Dillon Mahmoudi will graduate in June 2017 with a PhD in Urban Studies
at Portland State University. He also received his Graduate Certificate in GIS from the Geography department. In the fall of 2017, he will be moving to Baltimore to be Assistant Professor of Geography and Environmental Systems at the University of Maryland Baltimore County where he will teach courses in advanced GIS methods and economic geography. His research and community engagement focuses on critical methods for GIS, bifurcation and deskilling in tech work (software and cartography), geographies of urban inequity, and the intersections of cities and digital technologies.
Jamaal Green is a doctoral candidate in the Urban Studies and Planning Department at PSU. He is an economic development planners, and a sometimes economic geographer, interested in the intersections of land-use and labor market outcomes. Specifically, his dissertation will be studying the conversion of industrial land to non-industrial uses in the country’s fifty largest cities and the politics therein. He cares passionately about the potential for planning to be a progressive force in the development of our cities. He uses GIS as a way to explore questions about the socio-spatial and socio-economic relations of city-regions from the locations of payday loan establishments to mapping the changing geography of manufacturing labor.
Adam Brunelle is a community organizer and advocacy planner with experience incubating community
projects and programs at the grassroots level, including his work on climate change as a co-founder of nonprofit 350PDX and more recently engage Portland’s Lents community on livability issues through local nonprofit Green Lents. Brunelle is committed to bottom-up change and community-led advocacy, focusing his work on improving livability, preserving affordability, and fostering community control in the Lents area. He received his Master’s in Urban and Regional Planning from Portland State University in 2016, and was awarded the Excellence in Sustainability: Inspiring Student Award in 2016 by the Institute for Sustainable Solutions.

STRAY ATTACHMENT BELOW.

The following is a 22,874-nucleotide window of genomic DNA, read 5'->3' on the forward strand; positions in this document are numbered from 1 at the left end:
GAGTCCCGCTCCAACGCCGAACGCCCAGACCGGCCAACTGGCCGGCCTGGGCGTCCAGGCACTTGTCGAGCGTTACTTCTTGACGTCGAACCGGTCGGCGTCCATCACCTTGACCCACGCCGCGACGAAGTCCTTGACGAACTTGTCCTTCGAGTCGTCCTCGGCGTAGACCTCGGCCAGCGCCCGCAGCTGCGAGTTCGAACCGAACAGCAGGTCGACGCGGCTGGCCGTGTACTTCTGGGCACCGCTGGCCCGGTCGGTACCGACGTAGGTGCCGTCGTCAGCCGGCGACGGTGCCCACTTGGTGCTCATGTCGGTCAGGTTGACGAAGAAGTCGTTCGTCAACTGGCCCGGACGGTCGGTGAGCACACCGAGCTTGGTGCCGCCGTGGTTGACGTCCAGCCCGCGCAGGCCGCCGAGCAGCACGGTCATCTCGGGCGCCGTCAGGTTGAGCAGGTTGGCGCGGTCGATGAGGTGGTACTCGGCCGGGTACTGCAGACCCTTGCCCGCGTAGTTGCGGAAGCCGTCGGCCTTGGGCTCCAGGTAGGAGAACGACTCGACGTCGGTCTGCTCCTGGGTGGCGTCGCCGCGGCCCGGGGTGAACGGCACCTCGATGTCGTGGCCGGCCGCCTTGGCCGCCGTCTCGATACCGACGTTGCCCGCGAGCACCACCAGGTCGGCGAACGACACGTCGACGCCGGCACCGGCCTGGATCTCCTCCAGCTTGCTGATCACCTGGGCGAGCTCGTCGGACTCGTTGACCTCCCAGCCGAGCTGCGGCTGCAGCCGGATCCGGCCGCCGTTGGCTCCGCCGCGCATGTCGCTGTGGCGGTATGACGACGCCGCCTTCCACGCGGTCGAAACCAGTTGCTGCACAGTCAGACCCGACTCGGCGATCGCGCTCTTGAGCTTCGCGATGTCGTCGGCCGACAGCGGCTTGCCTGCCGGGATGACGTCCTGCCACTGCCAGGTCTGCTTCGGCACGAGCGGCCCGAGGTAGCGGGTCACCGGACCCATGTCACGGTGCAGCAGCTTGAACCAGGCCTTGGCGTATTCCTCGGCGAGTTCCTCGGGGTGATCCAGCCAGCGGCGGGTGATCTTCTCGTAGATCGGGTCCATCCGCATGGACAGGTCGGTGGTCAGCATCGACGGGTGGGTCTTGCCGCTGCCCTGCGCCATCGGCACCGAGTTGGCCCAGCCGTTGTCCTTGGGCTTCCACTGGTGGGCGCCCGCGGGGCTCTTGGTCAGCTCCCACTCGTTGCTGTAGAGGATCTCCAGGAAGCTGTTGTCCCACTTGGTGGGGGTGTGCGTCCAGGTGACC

Jim Thatcher is an Assistant Professor of Urban Studies at the University of Washington Tacoma. His research examines relationships between extremely large geospatial data sets and the creation and analysis of those data sets and society, with a focus on how data has come to mediate, saturate, and sustain modern urban environments. Often referred to as Critical Data Studies or Digital Political Ecologies, Jim’s work has been featured in media outlets including NPR and The Atlantic. His first edited volume, Thinking Big Data In Geography: New Regimes, New Research, is forthcoming from University of Nebraska Press.
Britta Ricker is an Assistant Professor in the Urban Studies program at the University Washington Tacoma. Ricker teaches a wide variety of courses related to Geographic Information Systems (GIS) and Science and Urban Research Methods. Her research interests convergence around spatial information collection and dissemination opportunities afforded by mobile computers. She is interested in applying these tools for spatial learning related to emergency preparedness and environmental communication initiatives. Her professional experience includes acting as a Hazard Mapping Analyst for Dewberry and Davis, a consultant for the Federal Emergency Management Agency (FEMA). She has also acted as a cartographic consultation for the Commission for Environmental Cooperation (CEC), and cartographic services (on paper!) for MapQuest.
Britta was also just featured in Wired Magazine.